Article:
Allergic rhinitis: Treatment, symptoms, advice and help
About allergic rhinitis (Perennial and seasonal)
It is one of the most commonly encountered upper respiratory problems caused by inflammation of the nasal passages. This inflammation of the nasal mucous membranes is triggered by an allergic reaction to an offending agent.
Allergic rhinitis (Perennial and seasonal): Incidence, age and sex
Allergic rhinitis may occur in all age groups but it has a higher frequency of occurrence in children. It affects men and women equally.
Signs and symptoms of allergic rhinitis (Perennial and seasonal): Diagnosis
The signs and symptoms of allergic rhinitis mimic that of the common cold. Running nose, frequent sneezing and irritation in nose and throat are the commonest symptoms. Other features include red, watery eyes, sore throat, blocked ears and headache. Repeated attacks of allergic reactions may impair the sense of smell. Clinical features of allergic rhinitis are not serious, but they may be a source of considerable distress to the individual.
Causes and prevention of allergic rhinitis (Perennial and seasonal)
Any allergic reaction affecting the nasal passages may trigger an inflammatory response, as a result of which a chemical substance, histamine gets released. Histamine causes increased congestion and swelling of mucous membrane lining the nose and nasal passages. Allergic rhinitis is more frequent in persons with a positive family history of allergic disorders like allergic rhinitis itself, allergic dermatitis and bronchial asthma.
Structural abnormality like deviated nasal septum may also predispose a person to allergic rhinitis. Some allergic irritants that may trigger inflammation of nasal passages include plant pollens, house dust, moulds and sudden changes in temperatures. Outdoor pollution like cigarette smoke, industrial and vehicular smoke may also set off an allergic response. Carpets, pets and fur clothes are some other allergic agents which should be avoided.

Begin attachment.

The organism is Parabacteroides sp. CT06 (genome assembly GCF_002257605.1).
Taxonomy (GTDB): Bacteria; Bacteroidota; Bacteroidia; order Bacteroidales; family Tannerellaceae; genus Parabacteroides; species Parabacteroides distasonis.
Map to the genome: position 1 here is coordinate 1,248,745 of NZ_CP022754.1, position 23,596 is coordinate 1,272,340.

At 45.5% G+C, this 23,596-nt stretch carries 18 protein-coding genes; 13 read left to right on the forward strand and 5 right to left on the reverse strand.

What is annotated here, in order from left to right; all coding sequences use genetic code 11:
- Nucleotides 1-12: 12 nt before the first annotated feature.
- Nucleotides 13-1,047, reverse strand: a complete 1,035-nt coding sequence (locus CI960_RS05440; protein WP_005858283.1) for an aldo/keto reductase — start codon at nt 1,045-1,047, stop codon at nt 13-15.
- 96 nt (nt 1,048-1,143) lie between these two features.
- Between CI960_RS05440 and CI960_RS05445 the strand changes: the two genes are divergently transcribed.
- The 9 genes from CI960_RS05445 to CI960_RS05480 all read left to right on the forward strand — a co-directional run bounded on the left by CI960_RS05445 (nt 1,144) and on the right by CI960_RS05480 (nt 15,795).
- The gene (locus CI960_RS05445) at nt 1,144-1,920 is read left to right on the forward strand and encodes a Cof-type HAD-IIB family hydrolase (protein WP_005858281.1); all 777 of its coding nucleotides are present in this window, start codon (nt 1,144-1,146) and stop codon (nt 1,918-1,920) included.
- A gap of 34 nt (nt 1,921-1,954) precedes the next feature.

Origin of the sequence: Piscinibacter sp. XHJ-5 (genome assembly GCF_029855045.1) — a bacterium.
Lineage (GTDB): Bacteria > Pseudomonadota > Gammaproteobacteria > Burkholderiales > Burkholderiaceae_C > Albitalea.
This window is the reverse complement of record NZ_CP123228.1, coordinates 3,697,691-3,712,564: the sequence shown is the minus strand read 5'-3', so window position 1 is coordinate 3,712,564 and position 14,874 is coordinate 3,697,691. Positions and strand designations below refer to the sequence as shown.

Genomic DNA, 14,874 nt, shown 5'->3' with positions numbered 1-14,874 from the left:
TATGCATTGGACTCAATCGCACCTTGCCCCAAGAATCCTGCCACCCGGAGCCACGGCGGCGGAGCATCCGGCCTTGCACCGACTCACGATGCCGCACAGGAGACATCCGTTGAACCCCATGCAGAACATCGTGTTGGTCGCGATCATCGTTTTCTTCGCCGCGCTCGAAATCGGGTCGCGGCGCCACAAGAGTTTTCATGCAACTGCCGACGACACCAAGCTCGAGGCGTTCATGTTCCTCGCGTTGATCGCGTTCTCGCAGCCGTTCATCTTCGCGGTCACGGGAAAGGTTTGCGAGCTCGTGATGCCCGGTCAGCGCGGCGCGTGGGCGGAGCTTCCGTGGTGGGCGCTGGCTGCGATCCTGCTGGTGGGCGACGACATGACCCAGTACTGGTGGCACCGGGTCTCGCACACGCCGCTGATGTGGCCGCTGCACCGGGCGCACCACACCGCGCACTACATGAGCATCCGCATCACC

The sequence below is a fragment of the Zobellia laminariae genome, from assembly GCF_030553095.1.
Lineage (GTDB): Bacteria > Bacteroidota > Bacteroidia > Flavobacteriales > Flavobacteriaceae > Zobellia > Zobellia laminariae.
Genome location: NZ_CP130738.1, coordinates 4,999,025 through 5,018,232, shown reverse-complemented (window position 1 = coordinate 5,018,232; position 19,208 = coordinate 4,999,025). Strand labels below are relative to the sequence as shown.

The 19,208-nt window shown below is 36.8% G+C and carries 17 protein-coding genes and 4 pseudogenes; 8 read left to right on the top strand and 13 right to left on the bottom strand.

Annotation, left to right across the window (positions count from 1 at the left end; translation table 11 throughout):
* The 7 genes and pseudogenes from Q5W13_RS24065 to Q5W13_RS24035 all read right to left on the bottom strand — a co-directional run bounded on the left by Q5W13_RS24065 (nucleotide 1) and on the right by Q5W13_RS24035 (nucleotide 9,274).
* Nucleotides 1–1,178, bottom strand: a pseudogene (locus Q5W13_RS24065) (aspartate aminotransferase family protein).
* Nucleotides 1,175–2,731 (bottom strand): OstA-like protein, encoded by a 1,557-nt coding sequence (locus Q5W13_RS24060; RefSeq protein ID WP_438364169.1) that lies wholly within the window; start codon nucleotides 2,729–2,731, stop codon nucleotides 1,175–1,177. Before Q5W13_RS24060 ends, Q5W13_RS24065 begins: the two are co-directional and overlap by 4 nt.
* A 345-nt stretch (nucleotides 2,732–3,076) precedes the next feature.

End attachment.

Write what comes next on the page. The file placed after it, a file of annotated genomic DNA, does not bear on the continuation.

Allergic rhinitis (Perennial and seasonal): Complications
Repeated episodes of allergic reactions affect sleep and concentration resulting in poor performance. Other complications of allergic rhinitis include concurrent ear infections, inflammation of the sinuses and persistent headache. Long standing rhinitis may herald complete loss of the sense of smell.
Allergic rhinitis (Perennial and seasonal): Treatment
Detailed medical history including family history together with comprehensive physical examination of the nose, the ear and the throat will confirm the diagnosis of allergic rhinitis in an individual.
Unfortunately this condition is incurable but the good part is that it can be effectively controlled and treated. The goal of the treatment is to alleviate the distressing symptoms. Avoid exposure to allergic agents. Nasal saline wash can be used to clear nasal congestion and irritation. Other medications which may be prescribed are oral preparations of nasal decongestant and anti-allergic agents. Steroidal nasal sprays are another option when the above measures fail. Another treatment modality called immunotherapy may be considered when a satisfactory response to the medical treatment is not observed. It can only be considered if the identification of the offending agent is possible. Surgery may be required for the correction of the deviated nasal septum.